“For me as a professional, this (smoking) is something that is intolerable. We have to protect our children from it. As adults we make our own decisions, but when you are an adult and you are addicted it is very hard to give them up.”
Dr Reilly said the measure has been so successful in Australia that tobacco companies have had to release statements saying that their cigarettes had not changed in taste as many of its customers were complaining about the taste.
A fierce critic of the tobacco industry, Dr Reilly said the industry needed to replace those who have died from tobacco-related illnesses, one-in-two who smoke, with young people who start smoking.
Dr Reilly said he was certain that the tobacco industry would seek to challenge the plain packaging in the courts.
However, he said such a move would be a measure of their desperation and also of the effectiveness of the measure.
The Irish Tobacco Manufacturers Advisory Committee said the initiative was a huge boost to the illegal tobacco industry, claiming the proposed legislation would make all packs look the same allowing counterfeiters to produce all brands of illegal cigarettes with greater ease.
Dr Reilly countered by stating there was “no research, none” to back up assertions by the tobacco industry that plain packaging would lead to increases in smuggling.
“Let’s call a spade a spade. What would you call a product that kills one in two users? Purveyors of death – I really do feel very strongly about this. I don’t know any smoker who wants their child to smoke. How can we support this industry?”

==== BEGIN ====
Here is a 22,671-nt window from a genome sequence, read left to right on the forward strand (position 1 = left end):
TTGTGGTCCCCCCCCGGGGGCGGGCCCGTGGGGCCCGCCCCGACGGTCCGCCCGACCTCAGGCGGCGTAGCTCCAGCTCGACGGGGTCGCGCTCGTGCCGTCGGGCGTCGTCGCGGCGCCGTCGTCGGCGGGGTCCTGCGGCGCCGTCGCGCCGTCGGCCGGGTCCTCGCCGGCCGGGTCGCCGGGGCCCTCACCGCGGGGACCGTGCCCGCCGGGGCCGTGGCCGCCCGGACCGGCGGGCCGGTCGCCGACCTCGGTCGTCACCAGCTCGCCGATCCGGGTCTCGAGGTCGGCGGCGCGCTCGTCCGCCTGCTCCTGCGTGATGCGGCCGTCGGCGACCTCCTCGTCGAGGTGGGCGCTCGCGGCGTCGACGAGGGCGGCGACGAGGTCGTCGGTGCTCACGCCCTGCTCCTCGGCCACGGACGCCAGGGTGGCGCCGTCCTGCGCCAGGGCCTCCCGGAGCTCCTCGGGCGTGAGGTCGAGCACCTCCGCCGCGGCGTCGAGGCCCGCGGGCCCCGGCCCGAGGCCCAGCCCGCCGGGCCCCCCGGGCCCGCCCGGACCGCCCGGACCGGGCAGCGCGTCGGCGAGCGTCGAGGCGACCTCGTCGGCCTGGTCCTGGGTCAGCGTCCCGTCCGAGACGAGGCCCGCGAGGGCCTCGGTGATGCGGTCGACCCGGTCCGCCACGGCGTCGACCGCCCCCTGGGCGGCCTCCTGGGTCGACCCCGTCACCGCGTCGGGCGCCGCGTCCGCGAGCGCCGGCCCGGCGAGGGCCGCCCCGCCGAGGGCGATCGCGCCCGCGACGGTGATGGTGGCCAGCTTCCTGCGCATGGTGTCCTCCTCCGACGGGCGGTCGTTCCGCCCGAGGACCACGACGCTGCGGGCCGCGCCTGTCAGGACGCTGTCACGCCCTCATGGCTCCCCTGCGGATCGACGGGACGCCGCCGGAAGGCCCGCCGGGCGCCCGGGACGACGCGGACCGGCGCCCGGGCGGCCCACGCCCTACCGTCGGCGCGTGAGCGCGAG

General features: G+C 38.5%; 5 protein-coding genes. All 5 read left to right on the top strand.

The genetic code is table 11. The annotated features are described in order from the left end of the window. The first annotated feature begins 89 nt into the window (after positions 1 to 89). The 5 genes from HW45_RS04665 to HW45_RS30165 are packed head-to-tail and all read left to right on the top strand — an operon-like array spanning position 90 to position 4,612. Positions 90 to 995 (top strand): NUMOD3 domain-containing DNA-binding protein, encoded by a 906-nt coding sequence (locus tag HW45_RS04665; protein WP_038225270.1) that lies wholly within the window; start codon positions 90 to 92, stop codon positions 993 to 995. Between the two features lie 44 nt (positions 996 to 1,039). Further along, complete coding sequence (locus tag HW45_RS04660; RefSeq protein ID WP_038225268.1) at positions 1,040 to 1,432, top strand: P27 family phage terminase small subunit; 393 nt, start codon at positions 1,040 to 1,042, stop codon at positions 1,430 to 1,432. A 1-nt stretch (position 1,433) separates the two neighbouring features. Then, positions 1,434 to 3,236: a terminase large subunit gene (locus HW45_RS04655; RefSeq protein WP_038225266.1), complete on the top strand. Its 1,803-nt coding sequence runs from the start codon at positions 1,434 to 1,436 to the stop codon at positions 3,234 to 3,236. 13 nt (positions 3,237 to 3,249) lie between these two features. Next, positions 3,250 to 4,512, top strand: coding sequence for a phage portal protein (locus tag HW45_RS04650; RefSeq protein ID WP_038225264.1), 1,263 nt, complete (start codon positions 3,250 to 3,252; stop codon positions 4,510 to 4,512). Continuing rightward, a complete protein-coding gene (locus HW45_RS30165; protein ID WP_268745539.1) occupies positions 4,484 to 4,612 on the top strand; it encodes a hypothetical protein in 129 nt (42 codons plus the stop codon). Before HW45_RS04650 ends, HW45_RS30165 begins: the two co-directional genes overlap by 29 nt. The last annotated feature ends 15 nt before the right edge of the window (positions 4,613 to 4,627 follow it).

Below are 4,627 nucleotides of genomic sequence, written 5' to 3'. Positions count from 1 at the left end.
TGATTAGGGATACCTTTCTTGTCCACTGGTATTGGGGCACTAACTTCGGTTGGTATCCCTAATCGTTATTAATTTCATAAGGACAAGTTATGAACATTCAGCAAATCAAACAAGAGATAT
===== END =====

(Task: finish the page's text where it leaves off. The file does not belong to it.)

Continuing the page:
As he left the conference hall following his address, some delegates chanted: “no more cuts.”
One delegate, Bolatito Aderemi from the Dublin South West branch, started to sing: “All we are saying is enough is enough.
As he passed her Dr Reilly said she should “stick to her day job”.
A number of delegates objected to the Minister’s comments and said the union should seek an apology.
Dr Reilly later met with Ms Aderami privately and apologised.
He said he had made a quip as he left the hall. He said he had been informed that someone had taken offence. He said he had not intended to offend anyone.
Ms Aderemi, who is originally from Nigeria, said the Minister had shaken her hand, tried to give her a hug and said he was sorry and did not mean to embarrass her. She said she accepted his apology.
Dr Reilly had been greeted in silence as he arrived at the conference. However he received applause following an anouncement that nurses would hold senior leadership positions inthe proposed new hospital groups and in the Department of Health.
He said each of the proposed new hospital groups, to be announced formally next week, will have to have a director of nursing as a full executive on the management team.
“I will (also) establish a new chief nursing officer role within the Department of Health, that this role will be at assistant secretary level and a full member of the management advisory committee and will have executive authority to lead the nursing profession in Ireland and represent its perspective both to Government and internationally.”